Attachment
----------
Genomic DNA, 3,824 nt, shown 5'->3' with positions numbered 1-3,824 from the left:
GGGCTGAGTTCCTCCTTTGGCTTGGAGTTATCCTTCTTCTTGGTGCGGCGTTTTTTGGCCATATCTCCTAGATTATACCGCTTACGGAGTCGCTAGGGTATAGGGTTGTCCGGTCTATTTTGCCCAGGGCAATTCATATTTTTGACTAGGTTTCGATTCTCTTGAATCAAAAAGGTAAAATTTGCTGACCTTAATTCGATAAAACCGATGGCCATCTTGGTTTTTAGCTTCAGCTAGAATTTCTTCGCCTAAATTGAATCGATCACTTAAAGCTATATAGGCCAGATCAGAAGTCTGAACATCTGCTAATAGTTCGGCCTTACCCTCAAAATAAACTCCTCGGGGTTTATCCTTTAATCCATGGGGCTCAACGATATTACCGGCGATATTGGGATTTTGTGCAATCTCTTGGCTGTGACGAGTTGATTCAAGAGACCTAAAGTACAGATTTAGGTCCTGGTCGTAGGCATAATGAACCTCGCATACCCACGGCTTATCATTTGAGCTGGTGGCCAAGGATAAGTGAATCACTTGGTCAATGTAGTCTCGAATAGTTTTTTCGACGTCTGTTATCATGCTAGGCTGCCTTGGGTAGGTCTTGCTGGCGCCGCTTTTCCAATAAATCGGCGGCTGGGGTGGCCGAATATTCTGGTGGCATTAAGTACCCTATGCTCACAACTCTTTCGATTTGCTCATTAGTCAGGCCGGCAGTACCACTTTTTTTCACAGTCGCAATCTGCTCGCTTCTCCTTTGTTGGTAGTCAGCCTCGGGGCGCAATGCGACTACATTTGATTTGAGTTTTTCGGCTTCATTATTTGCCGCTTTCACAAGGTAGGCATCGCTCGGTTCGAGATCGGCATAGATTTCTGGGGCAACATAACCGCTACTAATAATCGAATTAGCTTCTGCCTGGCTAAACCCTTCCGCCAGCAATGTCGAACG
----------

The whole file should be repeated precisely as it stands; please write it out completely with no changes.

Genomic DNA, 3,824 nt, shown 5'->3' with positions numbered 1-3,824 from the left:
GGGCTGAGTTCCTCCTTTGGCTTGGAGTTATCCTTCTTCTTGGTGCGGCGTTTTTTGGCCATATCTCCTAGATTATACCGCTTACGGAGTCGCTAGGGTATAGGGTTGTCCGGTCTATTTTGCCCAGGGCAATTCATATTTTTGACTAGGTTTCGATTCTCTTGAATCAAAAAGGTAAAATTTGCTGACCTTAATTCGATAAAACCGATGGCCATCTTGGTTTTTAGCTTCAGCTAGAATTTCTTCGCCTAAATTGAATCGATCACTTAAAGCTATATAGGCCAGATCAGAAGTCTGAACATCTGCTAATAGTTCGGCCTTACCCTCAAAATAAACTCCTCGGGGTTTATCCTTTAATCCATGGGGCTCAACGATATTACCGGCGATATTGGGATTTTGTGCAATCTCTTGGCTGTGACGAGTTGATTCAAGAGACCTAAAGTACAGATTTAGGTCCTGGTCGTAGGCATAATGAACCTCGCATACCCACGGCTTATCATTTGAGCTGGTGGCCAAGGATAAGTGAATCACTTGGTCAATGTAGTCTCGAATAGTTTTTTCGACGTCTGTTATCATGCTAGGCTGCCTTGGGTAGGTCTTGCTGGCGCCGCTTTTCCAATAAATCGGCGGCTGGGGTGGCCGAATATTCTGGTGGCATTAAGTACCCTATGCTCACAACTCTTTCGATTTGCTCATTAGTCAGGCCGGCAGTACCACTTTTTTTCACAGTCGCAATCTGCTCGCTTCTCCTTTGTTGGTAGTCAGCCTCGGGGCGCAATGCGACTACATTTGATTTGAGTTTTTCGGCTTCATTATTTGCCGCTTTCACAAGGTAGGCATCGCTCGGTTCGAGATCGGCATAGATTTCTGGGGCAACATAACCGCTACTAATAATCGAATTAGCTTCTGCCTGGCTAAACCCTTCCGCCAGCAATGTCGAACG